PharmacyThisWeek: Letter from Kevin Mero - 108 New Jobs and 702 Total!

January 30, 2013

Welcome to PharmacyThisWeek!

You’ve probably heard the hype about Facebook’s new search utility, which it calls Graph Search. Unveiled just a couple of weeks ago, it’s already being described as everything from a LinkedIn killer to a privacy killer, and a recruiter’s new best friend. For every one of those you can find an article — or 100 — that says the opposite.

Except when it comes to recruiting. While calling it a best friend may be premature, it won’t be long before Graph Search becomes as valuable to HR professionals as Google and LinkedIn.

As Stephane Le Viet, CEO of Work4 Labs, wrote in a post on Forbes, “Graph Search is about discovering people — their work history, their education, their interests and their motivations — and using that discovery to recruit better.”

Described simply, Graph Search indexes and quickly accesses all the information each Facebook user has made available. This includes their profiles, photos, comments, likes, friends, and whatever else is out there. Theoretically, what Graph Search does was always possible. In practice, sifting through the thousands of pieces of data was such a huge, time-consuming task, it was all but impossible.

Now, Graph Search can quickly compile lists of almost anything you can think of. Blogger Tom Scott put together an entertaining collection of searches he did on Facebook using Graph Search. Searches like his “Mothers of Jews who like bacon” and the somewhat frightening “Single women who live nearby and who are interested in men and like getting drunk” point up the potential of the tool.

It’s not much of a stretch to see how HR professionals will make use of Graph Search, once it’s generally available. (Facebook is rolling out Graph Search slowly, to minimize the potential for the controversy some of its other developments have encountered. To get a jump start, get on the waiting list here.)

Lance Huan, did a quick comparison of Facebook and LinkedIn searching for recruiters and software developers who work at Microsoft. In both instances, LinkedIn’s volume was significantly greater. However, Facebook’s search lets you unearth more details. Take one more step and you can find friends of those developers who work for the company looking to fill a developer job. If nothing else, that’s at least a referral opportunity.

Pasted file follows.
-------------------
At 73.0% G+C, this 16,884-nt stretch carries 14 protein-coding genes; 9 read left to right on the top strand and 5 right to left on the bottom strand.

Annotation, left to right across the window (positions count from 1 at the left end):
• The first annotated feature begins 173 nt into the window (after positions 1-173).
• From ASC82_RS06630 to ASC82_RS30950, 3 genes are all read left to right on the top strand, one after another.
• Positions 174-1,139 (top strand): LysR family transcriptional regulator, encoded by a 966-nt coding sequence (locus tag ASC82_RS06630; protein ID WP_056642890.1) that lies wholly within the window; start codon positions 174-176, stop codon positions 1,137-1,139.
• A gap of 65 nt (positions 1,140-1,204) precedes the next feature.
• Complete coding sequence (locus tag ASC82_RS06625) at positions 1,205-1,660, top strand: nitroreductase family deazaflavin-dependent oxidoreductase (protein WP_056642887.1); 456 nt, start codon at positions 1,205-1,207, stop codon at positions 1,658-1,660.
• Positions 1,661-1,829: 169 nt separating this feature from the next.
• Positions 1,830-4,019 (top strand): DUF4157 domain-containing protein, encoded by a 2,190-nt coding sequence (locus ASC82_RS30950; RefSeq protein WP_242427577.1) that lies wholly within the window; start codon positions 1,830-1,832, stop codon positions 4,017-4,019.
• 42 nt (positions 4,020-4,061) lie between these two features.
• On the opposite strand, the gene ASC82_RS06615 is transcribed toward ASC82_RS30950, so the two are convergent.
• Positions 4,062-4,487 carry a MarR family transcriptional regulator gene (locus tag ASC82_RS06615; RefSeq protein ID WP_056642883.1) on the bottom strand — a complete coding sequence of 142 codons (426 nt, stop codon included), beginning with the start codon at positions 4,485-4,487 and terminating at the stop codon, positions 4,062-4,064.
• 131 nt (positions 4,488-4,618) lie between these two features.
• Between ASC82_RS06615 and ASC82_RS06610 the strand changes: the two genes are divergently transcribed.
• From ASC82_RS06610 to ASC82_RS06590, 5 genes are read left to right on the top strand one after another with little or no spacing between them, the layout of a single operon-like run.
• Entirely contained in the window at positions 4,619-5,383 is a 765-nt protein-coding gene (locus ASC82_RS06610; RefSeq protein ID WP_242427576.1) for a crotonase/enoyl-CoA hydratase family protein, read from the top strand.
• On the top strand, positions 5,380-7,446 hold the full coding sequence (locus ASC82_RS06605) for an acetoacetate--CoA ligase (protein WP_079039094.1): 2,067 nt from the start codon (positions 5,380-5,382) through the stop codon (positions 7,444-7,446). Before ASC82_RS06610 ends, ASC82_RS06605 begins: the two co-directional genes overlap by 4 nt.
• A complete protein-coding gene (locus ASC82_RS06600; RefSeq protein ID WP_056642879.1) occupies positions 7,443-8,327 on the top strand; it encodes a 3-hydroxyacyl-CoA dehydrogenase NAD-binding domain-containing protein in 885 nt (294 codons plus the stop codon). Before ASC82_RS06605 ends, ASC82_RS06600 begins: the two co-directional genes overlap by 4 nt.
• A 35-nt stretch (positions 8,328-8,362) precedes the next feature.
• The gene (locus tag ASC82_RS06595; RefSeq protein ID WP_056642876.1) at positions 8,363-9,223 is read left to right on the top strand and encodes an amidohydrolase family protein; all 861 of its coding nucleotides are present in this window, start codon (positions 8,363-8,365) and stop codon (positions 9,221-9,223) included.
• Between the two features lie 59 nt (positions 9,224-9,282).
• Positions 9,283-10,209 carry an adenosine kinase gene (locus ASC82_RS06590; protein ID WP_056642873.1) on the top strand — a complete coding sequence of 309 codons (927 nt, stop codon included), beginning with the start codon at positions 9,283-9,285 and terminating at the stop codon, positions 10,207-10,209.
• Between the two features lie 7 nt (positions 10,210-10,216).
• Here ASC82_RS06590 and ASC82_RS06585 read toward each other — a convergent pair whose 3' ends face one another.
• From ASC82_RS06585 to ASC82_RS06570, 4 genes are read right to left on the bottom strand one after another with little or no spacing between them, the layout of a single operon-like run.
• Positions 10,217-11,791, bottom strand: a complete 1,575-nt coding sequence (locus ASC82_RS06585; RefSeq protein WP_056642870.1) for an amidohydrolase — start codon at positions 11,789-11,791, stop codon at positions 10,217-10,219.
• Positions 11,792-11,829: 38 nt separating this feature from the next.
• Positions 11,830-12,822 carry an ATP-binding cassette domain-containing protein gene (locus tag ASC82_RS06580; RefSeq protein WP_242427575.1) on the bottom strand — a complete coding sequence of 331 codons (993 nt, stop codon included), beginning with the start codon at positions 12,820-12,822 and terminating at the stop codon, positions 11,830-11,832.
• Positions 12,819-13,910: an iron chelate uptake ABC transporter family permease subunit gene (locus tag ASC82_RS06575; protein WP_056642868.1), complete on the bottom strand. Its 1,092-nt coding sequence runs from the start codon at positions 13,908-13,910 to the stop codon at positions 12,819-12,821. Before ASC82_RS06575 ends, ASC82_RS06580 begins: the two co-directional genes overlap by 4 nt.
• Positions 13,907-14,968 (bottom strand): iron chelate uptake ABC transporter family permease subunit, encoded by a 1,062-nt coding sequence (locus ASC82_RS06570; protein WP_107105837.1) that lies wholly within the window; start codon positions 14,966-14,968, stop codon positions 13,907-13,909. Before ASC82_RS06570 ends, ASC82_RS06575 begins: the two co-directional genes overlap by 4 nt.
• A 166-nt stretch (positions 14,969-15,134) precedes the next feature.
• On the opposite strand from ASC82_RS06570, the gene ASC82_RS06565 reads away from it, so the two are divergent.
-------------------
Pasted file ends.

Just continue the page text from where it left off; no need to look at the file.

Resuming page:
Now go one more step and include elements of cultural fit. As a recruiter or sourcer, you’ll need to know how to describe the culture of the company for which you’re recruiting and then translate that into searchable terms. In many cases, that won’t be as daunting as it sounds. A company with an outdoors ethos, say an REI or L.L. Bean, would include relevant descriptors that would turn up candidates who “Like” outdoor activities and show their passion by their activities and the photos they’ve posted or been tagged in.

Clearly, recruiting was in the minds of the developers of Graph Search. During a preview a month before its unveiling, Facebook CEO Marc Zuckerberg told a Wired magazine writer, “One of my favorite queries is recruiting.”

Lars Rasmussen, one of the two leads in developing Graph Search, said during that same preview,  “Suppose I want a job at Pinterest — which I don’t, for the record — and I want someone to introduce me there, I can search for my friends who are friends with Pinterest employees.”